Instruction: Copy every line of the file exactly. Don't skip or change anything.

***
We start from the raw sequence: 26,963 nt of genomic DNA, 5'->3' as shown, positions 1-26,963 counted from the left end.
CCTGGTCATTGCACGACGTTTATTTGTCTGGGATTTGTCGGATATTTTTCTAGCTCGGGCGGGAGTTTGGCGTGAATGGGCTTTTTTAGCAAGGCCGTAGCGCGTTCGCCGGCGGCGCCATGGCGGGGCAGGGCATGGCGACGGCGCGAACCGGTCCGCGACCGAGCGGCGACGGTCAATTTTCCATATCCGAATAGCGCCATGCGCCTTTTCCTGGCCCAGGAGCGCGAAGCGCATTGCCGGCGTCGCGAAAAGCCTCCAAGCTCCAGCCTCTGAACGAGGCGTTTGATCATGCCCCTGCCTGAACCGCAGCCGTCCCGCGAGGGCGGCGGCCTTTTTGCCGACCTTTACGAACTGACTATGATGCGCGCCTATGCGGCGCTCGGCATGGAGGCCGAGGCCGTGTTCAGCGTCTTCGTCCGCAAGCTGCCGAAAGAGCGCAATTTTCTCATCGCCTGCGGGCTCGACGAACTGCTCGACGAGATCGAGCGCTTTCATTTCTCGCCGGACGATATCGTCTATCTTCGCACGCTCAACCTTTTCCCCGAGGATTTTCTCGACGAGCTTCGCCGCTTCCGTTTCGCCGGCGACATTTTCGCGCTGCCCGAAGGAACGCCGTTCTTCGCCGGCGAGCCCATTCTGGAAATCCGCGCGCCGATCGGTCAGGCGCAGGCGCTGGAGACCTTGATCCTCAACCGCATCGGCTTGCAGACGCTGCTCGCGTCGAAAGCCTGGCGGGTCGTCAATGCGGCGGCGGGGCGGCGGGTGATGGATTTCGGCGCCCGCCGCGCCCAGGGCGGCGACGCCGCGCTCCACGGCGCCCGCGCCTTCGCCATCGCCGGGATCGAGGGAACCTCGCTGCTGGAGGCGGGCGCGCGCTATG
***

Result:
We start from the raw sequence: 26,963 nt of genomic DNA, 5'->3' as shown, positions 1-26,963 counted from the left end.
CCTGGTCATTGCACGACGTTTATTTGTCTGGGATTTGTCGGATATTTTTCTAGCTCGGGCGGGAGTTTGGCGTGAATGGGCTTTTTTAGCAAGGCCGTAGCGCGTTCGCCGGCGGCGCCATGGCGGGGCAGGGCATGGCGACGGCGCGAACCGGTCCGCGACCGAGCGGCGACGGTCAATTTTCCATATCCGAATAGCGCCATGCGCCTTTTCCTGGCCCAGGAGCGCGAAGCGCATTGCCGGCGTCGCGAAAAGCCTCCAAGCTCCAGCCTCTGAACGAGGCGTTTGATCATGCCCCTGCCTGAACCGCAGCCGTCCCGCGAGGGCGGCGGCCTTTTTGCCGACCTTTACGAACTGACTATGATGCGCGCCTATGCGGCGCTCGGCATGGAGGCCGAGGCCGTGTTCAGCGTCTTCGTCCGCAAGCTGCCGAAAGAGCGCAATTTTCTCATCGCCTGCGGGCTCGACGAACTGCTCGACGAGATCGAGCGCTTTCATTTCTCGCCGGACGATATCGTCTATCTTCGCACGCTCAACCTTTTCCCCGAGGATTTTCTCGACGAGCTTCGCCGCTTCCGTTTCGCCGGCGACATTTTCGCGCTGCCCGAAGGAACGCCGTTCTTCGCCGGCGAGCCCATTCTGGAAATCCGCGCGCCGATCGGTCAGGCGCAGGCGCTGGAGACCTTGATCCTCAACCGCATCGGCTTGCAGACGCTGCTCGCGTCGAAAGCCTGGCGGGTCGTCAATGCGGCGGCGGGGCGGCGGGTGATGGATTTCGGCGCCCGCCGCGCCCAGGGCGGCGACGCCGCGCTCCACGGCGCCCGCGCCTTCGCCATCGCCGGGATCGAGGGAACCTCGCTGCTGGAGGCGGGCGCGCGCTATG